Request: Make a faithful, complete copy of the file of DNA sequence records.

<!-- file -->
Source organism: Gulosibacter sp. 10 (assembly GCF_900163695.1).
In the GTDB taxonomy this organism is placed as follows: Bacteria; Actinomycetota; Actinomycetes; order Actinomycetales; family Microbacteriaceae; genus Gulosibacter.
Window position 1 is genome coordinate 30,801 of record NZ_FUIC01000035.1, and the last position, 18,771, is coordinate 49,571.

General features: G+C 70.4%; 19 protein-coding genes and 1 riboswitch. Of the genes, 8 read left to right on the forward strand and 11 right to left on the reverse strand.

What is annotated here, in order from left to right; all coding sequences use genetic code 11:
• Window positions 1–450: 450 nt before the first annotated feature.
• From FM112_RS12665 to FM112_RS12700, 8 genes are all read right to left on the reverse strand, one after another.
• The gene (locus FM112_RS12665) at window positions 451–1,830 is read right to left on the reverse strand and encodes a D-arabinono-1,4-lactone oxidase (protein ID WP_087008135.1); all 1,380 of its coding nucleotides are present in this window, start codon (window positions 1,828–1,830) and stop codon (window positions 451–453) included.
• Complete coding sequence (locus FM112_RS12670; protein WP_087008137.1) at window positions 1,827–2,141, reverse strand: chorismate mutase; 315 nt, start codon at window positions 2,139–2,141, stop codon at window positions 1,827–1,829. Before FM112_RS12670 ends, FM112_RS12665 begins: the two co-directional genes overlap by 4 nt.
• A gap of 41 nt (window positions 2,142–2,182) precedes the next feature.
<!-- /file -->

Source organism: Gulosibacter sp. 10 (assembly GCF_900163695.1).
In the GTDB taxonomy this organism is placed as follows: Bacteria; Actinomycetota; Actinomycetes; order Actinomycetales; family Microbacteriaceae; genus Gulosibacter.
Window position 1 is genome coordinate 30,801 of record NZ_FUIC01000035.1, and the last position, 18,771, is coordinate 49,571.

General features: G+C 70.4%; 19 protein-coding genes and 1 riboswitch. Of the genes, 8 read left to right on the forward strand and 11 right to left on the reverse strand.

What is annotated here, in order from left to right; all coding sequences use genetic code 11:
• Window positions 1–450: 450 nt before the first annotated feature.
• From FM112_RS12665 to FM112_RS12700, 8 genes are all read right to left on the reverse strand, one after another.
• The gene (locus FM112_RS12665) at window positions 451–1,830 is read right to left on the reverse strand and encodes a D-arabinono-1,4-lactone oxidase (protein ID WP_087008135.1); all 1,380 of its coding nucleotides are present in this window, start codon (window positions 1,828–1,830) and stop codon (window positions 451–453) included.
• Complete coding sequence (locus FM112_RS12670; protein WP_087008137.1) at window positions 1,827–2,141, reverse strand: chorismate mutase; 315 nt, start codon at window positions 2,139–2,141, stop codon at window positions 1,827–1,829. Before FM112_RS12670 ends, FM112_RS12665 begins: the two co-directional genes overlap by 4 nt.
• A gap of 41 nt (window positions 2,142–2,182) precedes the next feature.